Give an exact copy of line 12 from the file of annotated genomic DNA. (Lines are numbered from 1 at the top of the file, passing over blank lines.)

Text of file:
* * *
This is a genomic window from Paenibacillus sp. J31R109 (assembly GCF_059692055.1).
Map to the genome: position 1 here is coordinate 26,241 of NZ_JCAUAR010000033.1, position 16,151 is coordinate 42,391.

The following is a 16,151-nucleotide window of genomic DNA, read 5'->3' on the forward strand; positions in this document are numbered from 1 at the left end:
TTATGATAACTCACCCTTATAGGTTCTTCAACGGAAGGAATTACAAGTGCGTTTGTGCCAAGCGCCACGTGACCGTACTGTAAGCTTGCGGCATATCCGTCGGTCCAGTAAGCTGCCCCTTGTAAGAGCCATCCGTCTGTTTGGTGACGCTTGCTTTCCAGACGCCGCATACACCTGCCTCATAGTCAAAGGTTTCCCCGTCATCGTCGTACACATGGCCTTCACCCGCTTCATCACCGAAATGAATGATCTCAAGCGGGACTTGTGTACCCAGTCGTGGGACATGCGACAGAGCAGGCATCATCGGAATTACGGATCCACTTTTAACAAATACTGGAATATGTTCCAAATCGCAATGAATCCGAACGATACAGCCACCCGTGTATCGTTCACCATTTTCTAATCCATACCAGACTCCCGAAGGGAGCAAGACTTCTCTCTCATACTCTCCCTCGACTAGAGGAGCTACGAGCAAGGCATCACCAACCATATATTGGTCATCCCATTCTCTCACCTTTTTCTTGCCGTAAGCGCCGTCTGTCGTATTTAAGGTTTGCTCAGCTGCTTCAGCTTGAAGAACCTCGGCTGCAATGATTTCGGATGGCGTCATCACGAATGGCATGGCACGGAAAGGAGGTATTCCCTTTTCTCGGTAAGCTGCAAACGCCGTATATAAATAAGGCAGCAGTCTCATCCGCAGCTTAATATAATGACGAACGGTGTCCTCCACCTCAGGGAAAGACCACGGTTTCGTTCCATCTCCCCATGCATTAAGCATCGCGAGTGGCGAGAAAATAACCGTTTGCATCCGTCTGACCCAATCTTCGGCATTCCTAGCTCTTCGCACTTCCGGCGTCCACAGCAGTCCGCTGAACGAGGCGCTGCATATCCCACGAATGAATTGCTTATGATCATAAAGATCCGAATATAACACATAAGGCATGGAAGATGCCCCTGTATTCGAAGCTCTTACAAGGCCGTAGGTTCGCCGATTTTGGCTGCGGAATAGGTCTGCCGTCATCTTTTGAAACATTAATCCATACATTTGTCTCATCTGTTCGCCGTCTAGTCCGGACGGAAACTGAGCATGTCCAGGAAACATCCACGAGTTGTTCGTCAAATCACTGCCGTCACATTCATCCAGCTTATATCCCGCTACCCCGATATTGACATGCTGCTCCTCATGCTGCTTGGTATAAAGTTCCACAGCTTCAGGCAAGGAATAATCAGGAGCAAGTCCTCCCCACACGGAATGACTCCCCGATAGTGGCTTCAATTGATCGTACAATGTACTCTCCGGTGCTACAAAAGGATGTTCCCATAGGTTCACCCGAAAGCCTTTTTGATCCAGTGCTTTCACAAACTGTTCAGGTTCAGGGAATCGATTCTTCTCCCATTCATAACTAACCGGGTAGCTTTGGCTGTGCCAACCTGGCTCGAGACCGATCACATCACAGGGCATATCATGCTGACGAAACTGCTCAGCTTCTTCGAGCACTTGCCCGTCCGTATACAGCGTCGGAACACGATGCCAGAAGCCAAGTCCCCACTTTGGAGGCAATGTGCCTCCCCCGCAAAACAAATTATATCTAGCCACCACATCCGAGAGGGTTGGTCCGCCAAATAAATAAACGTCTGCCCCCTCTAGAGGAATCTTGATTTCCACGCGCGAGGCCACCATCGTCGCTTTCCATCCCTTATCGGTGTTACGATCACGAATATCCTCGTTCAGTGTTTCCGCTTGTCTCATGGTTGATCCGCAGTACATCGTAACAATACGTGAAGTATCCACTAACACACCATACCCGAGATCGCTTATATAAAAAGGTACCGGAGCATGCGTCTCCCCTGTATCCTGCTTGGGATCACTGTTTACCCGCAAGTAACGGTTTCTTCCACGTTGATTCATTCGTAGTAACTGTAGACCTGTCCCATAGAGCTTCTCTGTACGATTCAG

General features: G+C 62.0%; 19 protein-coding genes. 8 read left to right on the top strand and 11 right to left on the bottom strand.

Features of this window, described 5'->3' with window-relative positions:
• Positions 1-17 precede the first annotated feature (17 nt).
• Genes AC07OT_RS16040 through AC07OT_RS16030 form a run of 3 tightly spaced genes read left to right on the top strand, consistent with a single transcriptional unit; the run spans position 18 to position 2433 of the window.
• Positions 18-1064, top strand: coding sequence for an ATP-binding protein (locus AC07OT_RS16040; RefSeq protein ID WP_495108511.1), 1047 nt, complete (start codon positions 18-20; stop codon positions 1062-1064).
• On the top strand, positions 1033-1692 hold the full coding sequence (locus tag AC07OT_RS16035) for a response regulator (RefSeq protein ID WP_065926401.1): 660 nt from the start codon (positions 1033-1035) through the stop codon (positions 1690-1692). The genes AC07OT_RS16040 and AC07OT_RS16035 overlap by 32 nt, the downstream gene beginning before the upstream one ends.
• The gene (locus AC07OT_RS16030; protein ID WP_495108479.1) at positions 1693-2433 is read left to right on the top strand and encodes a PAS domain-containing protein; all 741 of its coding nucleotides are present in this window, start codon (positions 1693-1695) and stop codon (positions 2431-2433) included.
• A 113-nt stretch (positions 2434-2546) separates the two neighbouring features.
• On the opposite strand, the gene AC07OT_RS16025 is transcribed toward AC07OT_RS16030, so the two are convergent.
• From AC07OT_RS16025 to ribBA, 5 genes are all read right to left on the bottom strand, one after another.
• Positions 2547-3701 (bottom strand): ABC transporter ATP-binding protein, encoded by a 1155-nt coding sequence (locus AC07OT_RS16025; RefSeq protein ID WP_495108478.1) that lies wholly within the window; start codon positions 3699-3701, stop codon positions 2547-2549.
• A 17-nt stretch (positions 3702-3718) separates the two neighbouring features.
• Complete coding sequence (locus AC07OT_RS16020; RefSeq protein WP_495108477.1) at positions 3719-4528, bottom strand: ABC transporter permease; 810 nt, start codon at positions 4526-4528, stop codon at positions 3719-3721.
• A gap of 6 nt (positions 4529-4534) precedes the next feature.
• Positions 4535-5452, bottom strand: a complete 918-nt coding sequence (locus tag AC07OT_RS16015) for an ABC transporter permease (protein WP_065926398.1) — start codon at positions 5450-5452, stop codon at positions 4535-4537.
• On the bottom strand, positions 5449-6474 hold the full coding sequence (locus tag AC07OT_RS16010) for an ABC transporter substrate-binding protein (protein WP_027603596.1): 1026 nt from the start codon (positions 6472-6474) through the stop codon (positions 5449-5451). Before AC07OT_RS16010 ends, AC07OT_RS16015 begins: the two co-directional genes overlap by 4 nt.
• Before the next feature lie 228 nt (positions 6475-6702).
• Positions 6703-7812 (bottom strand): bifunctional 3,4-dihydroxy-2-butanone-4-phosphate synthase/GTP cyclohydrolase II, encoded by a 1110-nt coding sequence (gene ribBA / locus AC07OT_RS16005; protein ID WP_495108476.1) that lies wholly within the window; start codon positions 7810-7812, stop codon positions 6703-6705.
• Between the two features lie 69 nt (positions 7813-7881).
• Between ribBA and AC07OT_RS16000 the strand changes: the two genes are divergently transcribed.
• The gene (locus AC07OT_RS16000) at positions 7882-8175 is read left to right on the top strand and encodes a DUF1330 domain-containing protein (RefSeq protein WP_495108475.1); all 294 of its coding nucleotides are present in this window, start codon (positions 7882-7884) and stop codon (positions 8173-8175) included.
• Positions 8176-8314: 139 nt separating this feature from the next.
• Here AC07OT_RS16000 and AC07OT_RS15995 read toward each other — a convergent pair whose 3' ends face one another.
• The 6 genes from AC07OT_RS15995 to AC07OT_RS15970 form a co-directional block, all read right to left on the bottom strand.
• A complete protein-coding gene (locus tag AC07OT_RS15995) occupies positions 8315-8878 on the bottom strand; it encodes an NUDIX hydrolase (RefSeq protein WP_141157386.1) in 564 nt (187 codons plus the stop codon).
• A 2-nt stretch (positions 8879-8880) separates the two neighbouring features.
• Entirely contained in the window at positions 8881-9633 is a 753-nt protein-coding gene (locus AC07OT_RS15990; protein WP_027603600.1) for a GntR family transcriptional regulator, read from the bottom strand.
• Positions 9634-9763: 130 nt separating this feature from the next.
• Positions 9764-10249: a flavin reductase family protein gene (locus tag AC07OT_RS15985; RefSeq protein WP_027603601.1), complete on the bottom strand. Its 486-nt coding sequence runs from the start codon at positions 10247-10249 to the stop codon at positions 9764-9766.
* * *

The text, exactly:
• A 113-nt stretch (positions 2434-2546) separates the two neighbouring features.